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Int J Paleopathol. 2018 Jun;21:178-185. doi: 10.1016/j.ijpp.2017.08.007. Epub 2017 Aug 23.

Ancient cancers and infection-induced oncogenesis.

Author information

1
Department of Biology, University of Louisville, Louisville, KY 40292, United States. Electronic address: pw.ewald@louisville.edu.

Abstract

Cancers have been reported in bone and soft tissue of ancient agricultural populations. Fossilized bones from prehistoric periods provide evidence of tumors but only one example of cancer. Difficulties in diagnosing the causes of lesions in mummified tissue and fossilized bone, and in interpreting the prevalence of cancers from remains, draw attention to the need for complementary approaches to assess the occurrence of cancer in ancient populations. This paper integrates current knowledge about pathogen induction of cancer with phylogenetic analyses of oncogenic pathogens, and concludes that pathogen-induced cancers were probably generally present in ancient historic and prehistoric human populations. Consideration of cancers in extant human populations and wildlife lends credence to this conclusion, with the caveat that the presence of cancers may depend on population-specific exposures to oncogenic parasites and carcinogens.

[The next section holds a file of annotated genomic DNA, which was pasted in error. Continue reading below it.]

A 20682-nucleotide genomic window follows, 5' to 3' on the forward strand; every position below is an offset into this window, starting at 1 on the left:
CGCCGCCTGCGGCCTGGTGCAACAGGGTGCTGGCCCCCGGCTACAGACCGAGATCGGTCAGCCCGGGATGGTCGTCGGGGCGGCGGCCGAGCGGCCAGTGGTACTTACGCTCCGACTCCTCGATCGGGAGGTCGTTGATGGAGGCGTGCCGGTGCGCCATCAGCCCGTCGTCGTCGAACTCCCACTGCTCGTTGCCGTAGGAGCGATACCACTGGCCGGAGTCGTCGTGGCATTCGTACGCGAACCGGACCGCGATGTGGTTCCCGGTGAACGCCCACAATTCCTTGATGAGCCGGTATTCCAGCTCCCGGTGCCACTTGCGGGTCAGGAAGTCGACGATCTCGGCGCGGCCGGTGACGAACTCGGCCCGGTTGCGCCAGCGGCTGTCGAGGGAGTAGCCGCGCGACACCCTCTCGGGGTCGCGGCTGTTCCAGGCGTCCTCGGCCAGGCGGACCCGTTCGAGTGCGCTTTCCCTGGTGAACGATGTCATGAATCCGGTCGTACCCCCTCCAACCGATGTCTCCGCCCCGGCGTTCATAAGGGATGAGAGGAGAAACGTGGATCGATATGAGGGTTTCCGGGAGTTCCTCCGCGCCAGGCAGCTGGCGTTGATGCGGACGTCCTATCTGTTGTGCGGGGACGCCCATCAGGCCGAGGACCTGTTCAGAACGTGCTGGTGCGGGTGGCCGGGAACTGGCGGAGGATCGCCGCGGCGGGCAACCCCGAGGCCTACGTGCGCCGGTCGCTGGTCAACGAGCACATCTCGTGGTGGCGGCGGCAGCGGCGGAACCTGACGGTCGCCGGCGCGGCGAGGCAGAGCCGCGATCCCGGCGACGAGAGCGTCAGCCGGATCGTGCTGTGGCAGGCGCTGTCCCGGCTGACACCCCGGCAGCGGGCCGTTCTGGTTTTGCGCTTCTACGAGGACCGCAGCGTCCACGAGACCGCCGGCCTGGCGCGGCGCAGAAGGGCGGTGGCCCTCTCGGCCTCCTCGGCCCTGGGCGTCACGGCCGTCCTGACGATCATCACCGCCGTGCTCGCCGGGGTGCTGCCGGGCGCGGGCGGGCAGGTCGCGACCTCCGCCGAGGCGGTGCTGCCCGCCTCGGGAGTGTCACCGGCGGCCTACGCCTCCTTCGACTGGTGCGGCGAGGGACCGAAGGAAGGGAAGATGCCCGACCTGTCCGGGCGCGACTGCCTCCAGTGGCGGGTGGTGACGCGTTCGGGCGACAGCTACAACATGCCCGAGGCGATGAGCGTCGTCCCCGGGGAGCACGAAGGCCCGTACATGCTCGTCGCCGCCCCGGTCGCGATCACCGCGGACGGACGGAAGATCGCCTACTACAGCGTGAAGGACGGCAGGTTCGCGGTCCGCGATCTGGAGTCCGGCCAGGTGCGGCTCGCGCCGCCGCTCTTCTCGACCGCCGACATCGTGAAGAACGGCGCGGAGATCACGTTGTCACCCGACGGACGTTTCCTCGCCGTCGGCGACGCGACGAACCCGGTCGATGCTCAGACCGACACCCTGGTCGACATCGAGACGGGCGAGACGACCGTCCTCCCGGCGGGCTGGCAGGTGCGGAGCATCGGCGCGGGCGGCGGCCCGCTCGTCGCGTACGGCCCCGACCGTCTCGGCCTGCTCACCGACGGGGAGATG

KEYWORDS:

Cancer; Evolution; Infection; Malignant; Oncogenesis; Viruses

PMID:
29778408
DOI:
10.1016/j.ijpp.2017.08.007

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